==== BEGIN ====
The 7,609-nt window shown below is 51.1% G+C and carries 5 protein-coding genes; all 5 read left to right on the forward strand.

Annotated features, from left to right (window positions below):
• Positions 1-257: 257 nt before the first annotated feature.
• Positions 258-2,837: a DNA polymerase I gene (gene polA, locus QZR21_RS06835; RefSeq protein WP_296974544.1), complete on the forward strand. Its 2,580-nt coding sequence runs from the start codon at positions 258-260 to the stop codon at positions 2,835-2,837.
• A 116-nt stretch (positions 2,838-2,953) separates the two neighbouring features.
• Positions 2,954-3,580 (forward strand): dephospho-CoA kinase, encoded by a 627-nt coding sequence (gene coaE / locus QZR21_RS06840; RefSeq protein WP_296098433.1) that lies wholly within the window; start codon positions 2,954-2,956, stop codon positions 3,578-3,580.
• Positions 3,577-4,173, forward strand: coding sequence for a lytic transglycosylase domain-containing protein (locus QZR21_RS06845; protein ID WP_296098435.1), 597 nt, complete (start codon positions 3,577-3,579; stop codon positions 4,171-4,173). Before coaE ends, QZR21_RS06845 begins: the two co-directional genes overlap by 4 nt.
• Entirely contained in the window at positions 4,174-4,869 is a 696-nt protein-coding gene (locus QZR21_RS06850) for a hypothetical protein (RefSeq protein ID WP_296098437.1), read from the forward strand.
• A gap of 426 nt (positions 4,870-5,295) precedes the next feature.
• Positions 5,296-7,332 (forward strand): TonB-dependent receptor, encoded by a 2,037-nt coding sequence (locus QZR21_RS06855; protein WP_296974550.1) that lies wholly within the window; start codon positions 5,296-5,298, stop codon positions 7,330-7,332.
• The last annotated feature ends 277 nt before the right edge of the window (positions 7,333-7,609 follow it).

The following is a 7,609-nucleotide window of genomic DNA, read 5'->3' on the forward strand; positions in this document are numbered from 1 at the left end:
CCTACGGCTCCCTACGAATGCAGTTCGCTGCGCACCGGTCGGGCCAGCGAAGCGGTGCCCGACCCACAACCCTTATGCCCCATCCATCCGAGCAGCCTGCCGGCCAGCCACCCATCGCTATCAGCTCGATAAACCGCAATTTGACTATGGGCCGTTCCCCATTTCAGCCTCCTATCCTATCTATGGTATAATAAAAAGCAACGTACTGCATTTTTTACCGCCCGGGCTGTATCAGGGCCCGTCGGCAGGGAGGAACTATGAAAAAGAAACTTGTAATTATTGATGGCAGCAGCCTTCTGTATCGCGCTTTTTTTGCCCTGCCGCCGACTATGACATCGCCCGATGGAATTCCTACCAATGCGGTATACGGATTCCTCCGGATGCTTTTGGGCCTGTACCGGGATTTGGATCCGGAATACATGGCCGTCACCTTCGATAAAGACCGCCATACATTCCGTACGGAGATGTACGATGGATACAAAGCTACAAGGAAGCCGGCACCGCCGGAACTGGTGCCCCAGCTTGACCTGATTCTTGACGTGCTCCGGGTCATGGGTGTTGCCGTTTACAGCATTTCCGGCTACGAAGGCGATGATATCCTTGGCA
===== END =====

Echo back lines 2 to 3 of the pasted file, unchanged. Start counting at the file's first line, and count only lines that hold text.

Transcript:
Annotated features, from left to right (window positions below):
• Positions 1-257: 257 nt before the first annotated feature.